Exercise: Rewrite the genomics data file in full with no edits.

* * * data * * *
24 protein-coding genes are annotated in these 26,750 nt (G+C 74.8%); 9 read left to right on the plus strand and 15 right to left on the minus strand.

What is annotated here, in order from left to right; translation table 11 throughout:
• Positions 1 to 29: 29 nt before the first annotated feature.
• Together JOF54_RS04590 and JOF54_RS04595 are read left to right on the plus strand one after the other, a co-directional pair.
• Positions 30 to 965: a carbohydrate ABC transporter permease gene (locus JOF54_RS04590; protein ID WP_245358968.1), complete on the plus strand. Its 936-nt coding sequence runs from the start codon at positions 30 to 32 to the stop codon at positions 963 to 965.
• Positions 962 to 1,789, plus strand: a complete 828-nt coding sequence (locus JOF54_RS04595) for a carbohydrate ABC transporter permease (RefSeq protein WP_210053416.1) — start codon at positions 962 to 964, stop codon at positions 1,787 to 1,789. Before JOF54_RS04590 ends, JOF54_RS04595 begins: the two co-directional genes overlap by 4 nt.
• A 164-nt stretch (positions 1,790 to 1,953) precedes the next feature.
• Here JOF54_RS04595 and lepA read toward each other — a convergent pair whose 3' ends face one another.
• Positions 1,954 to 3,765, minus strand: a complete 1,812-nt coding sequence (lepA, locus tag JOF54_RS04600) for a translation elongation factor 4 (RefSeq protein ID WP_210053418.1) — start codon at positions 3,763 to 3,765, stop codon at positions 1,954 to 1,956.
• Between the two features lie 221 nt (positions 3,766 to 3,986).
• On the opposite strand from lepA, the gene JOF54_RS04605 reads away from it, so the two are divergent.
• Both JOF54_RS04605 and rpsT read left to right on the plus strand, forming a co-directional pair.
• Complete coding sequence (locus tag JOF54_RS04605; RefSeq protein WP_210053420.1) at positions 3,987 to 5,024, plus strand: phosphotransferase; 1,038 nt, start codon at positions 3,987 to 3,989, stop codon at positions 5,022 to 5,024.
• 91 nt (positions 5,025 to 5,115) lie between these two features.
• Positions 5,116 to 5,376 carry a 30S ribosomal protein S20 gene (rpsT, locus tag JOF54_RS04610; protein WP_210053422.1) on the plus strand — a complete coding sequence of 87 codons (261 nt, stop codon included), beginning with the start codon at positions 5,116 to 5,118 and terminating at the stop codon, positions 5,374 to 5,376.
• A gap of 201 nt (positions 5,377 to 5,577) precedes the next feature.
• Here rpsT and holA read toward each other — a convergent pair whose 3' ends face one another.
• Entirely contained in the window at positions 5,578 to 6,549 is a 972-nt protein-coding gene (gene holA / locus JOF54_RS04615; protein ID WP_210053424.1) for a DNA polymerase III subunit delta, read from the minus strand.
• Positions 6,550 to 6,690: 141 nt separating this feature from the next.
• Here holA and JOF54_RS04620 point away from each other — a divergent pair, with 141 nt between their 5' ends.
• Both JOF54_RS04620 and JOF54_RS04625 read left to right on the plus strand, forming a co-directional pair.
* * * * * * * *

24 protein-coding genes are annotated in these 26,750 nt (G+C 74.8%); 9 read left to right on the plus strand and 15 right to left on the minus strand.

What is annotated here, in order from left to right; translation table 11 throughout:
• Positions 1 to 29: 29 nt before the first annotated feature.
• Together JOF54_RS04590 and JOF54_RS04595 are read left to right on the plus strand one after the other, a co-directional pair.
• Positions 30 to 965: a carbohydrate ABC transporter permease gene (locus JOF54_RS04590; protein ID WP_245358968.1), complete on the plus strand. Its 936-nt coding sequence runs from the start codon at positions 30 to 32 to the stop codon at positions 963 to 965.
• Positions 962 to 1,789, plus strand: a complete 828-nt coding sequence (locus JOF54_RS04595) for a carbohydrate ABC transporter permease (RefSeq protein WP_210053416.1) — start codon at positions 962 to 964, stop codon at positions 1,787 to 1,789. Before JOF54_RS04590 ends, JOF54_RS04595 begins: the two co-directional genes overlap by 4 nt.
• A 164-nt stretch (positions 1,790 to 1,953) precedes the next feature.
• Here JOF54_RS04595 and lepA read toward each other — a convergent pair whose 3' ends face one another.
• Positions 1,954 to 3,765, minus strand: a complete 1,812-nt coding sequence (lepA, locus tag JOF54_RS04600) for a translation elongation factor 4 (RefSeq protein ID WP_210053418.1) — start codon at positions 3,763 to 3,765, stop codon at positions 1,954 to 1,956.
• Between the two features lie 221 nt (positions 3,766 to 3,986).
• On the opposite strand from lepA, the gene JOF54_RS04605 reads away from it, so the two are divergent.
• Both JOF54_RS04605 and rpsT read left to right on the plus strand, forming a co-directional pair.
• Complete coding sequence (locus tag JOF54_RS04605; RefSeq protein WP_210053420.1) at positions 3,987 to 5,024, plus strand: phosphotransferase; 1,038 nt, start codon at positions 3,987 to 3,989, stop codon at positions 5,022 to 5,024.
• 91 nt (positions 5,025 to 5,115) lie between these two features.
• Positions 5,116 to 5,376 carry a 30S ribosomal protein S20 gene (rpsT, locus tag JOF54_RS04610; protein WP_210053422.1) on the plus strand — a complete coding sequence of 87 codons (261 nt, stop codon included), beginning with the start codon at positions 5,116 to 5,118 and terminating at the stop codon, positions 5,374 to 5,376.
• A gap of 201 nt (positions 5,377 to 5,577) precedes the next feature.
• Here rpsT and holA read toward each other — a convergent pair whose 3' ends face one another.
• Entirely contained in the window at positions 5,578 to 6,549 is a 972-nt protein-coding gene (gene holA / locus JOF54_RS04615; protein ID WP_210053424.1) for a DNA polymerase III subunit delta, read from the minus strand.
• Positions 6,550 to 6,690: 141 nt separating this feature from the next.
• Here holA and JOF54_RS04620 point away from each other — a divergent pair, with 141 nt between their 5' ends.
• Both JOF54_RS04620 and JOF54_RS04625 read left to right on the plus strand, forming a co-directional pair.